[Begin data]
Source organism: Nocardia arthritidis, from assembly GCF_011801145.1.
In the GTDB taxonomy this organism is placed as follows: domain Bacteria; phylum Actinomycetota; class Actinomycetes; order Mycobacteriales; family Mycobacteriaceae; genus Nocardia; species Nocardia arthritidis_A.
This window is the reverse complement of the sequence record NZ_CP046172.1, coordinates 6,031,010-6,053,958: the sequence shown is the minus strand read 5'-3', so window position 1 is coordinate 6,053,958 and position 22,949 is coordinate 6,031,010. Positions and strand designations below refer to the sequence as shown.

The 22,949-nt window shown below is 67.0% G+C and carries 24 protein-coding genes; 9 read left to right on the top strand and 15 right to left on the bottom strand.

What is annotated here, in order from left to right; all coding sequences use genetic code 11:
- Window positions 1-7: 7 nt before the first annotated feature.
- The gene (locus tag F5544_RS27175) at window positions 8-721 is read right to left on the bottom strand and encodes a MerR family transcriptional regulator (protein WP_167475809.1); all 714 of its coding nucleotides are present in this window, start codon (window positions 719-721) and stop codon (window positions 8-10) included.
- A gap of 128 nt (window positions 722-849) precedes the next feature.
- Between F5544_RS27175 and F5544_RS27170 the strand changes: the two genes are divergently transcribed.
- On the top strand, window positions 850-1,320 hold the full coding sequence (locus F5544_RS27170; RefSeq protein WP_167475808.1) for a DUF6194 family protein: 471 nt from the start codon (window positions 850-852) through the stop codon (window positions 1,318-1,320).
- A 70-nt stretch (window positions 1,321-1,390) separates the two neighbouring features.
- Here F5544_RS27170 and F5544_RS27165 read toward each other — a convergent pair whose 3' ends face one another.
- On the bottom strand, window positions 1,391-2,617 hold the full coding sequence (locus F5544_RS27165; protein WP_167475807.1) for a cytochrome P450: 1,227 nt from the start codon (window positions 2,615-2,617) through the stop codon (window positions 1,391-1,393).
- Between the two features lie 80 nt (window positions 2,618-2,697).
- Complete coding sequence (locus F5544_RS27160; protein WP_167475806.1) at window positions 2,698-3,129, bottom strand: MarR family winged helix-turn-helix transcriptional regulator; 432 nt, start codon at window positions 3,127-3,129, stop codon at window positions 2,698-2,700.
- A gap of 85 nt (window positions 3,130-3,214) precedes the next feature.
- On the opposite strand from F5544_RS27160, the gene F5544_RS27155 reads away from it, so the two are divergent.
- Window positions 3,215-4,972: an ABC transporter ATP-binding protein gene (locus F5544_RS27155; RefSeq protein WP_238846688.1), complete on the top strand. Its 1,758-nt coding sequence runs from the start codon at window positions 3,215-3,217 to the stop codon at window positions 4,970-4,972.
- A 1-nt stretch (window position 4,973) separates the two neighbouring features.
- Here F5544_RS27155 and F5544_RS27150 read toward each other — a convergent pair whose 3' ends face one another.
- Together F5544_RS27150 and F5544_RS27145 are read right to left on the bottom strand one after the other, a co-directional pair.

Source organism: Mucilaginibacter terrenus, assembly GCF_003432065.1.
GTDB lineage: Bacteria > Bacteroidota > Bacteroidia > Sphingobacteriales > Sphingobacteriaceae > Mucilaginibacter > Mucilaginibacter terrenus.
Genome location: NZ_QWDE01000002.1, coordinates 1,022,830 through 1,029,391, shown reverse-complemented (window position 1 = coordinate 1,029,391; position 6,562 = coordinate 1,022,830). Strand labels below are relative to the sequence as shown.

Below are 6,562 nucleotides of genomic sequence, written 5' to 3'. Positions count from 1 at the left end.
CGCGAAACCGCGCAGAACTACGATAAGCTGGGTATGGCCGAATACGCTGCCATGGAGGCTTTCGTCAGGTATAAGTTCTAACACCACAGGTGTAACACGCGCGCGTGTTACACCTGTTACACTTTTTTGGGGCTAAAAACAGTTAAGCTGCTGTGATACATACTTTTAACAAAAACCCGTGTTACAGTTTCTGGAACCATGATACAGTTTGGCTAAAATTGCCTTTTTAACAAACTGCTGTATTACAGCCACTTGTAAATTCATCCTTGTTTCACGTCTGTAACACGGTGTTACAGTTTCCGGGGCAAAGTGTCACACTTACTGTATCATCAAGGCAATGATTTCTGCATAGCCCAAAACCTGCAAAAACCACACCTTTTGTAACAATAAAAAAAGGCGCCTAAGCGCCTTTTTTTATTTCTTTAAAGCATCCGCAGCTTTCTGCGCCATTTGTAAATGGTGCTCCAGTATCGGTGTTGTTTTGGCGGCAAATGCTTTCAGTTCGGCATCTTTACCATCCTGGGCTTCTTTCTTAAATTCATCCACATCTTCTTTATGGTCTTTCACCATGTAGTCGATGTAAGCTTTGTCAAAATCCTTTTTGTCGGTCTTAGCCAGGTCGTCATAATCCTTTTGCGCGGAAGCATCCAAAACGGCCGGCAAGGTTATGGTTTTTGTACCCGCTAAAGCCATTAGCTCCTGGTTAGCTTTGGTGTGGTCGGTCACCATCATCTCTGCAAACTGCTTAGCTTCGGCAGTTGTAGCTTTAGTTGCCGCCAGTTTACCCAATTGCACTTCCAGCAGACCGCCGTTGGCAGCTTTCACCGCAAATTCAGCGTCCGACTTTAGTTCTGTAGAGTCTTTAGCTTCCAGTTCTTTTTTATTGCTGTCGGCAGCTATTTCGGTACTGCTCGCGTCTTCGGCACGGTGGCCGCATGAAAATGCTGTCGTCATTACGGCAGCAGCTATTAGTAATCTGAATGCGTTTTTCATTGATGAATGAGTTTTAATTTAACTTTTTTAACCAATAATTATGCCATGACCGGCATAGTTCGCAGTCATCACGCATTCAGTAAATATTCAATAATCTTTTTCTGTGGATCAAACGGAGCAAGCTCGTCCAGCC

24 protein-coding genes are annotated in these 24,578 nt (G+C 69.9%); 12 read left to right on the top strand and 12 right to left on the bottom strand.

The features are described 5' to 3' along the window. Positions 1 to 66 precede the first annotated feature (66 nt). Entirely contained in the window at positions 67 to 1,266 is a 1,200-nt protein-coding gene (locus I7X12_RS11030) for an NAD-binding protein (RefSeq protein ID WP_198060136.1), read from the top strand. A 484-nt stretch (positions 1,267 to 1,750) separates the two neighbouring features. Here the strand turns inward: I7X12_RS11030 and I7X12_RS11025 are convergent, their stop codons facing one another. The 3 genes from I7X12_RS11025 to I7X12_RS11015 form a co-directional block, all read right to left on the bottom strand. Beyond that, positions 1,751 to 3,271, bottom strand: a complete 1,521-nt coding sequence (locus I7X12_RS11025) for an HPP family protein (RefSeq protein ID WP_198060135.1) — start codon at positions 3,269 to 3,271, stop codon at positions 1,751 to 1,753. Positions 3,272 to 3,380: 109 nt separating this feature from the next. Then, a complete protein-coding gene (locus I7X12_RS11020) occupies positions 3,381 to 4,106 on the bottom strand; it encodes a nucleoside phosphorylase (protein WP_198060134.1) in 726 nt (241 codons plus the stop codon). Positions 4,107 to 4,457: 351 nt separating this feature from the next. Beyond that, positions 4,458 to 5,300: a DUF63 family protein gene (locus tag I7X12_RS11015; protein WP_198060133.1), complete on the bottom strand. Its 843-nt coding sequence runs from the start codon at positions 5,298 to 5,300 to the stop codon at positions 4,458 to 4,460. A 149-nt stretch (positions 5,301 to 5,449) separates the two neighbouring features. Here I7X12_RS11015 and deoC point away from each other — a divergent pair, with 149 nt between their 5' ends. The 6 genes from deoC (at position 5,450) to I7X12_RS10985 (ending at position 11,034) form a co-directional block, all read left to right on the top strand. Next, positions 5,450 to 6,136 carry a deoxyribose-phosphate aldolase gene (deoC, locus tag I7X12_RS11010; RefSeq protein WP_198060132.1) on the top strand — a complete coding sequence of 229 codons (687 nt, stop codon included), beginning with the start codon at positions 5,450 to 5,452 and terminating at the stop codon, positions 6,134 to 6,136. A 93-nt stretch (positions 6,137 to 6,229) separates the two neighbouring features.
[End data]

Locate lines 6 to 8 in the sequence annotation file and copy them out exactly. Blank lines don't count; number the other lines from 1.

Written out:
- Window positions 1-7: 7 nt before the first annotated feature.
- The gene (locus tag F5544_RS27175) at window positions 8-721 is read right to left on the bottom strand and encodes a MerR family transcriptional regulator (protein WP_167475809.1); all 714 of its coding nucleotides are present in this window, start codon (window positions 719-721) and stop codon (window positions 8-10) included.
- A gap of 128 nt (window positions 722-849) precedes the next feature.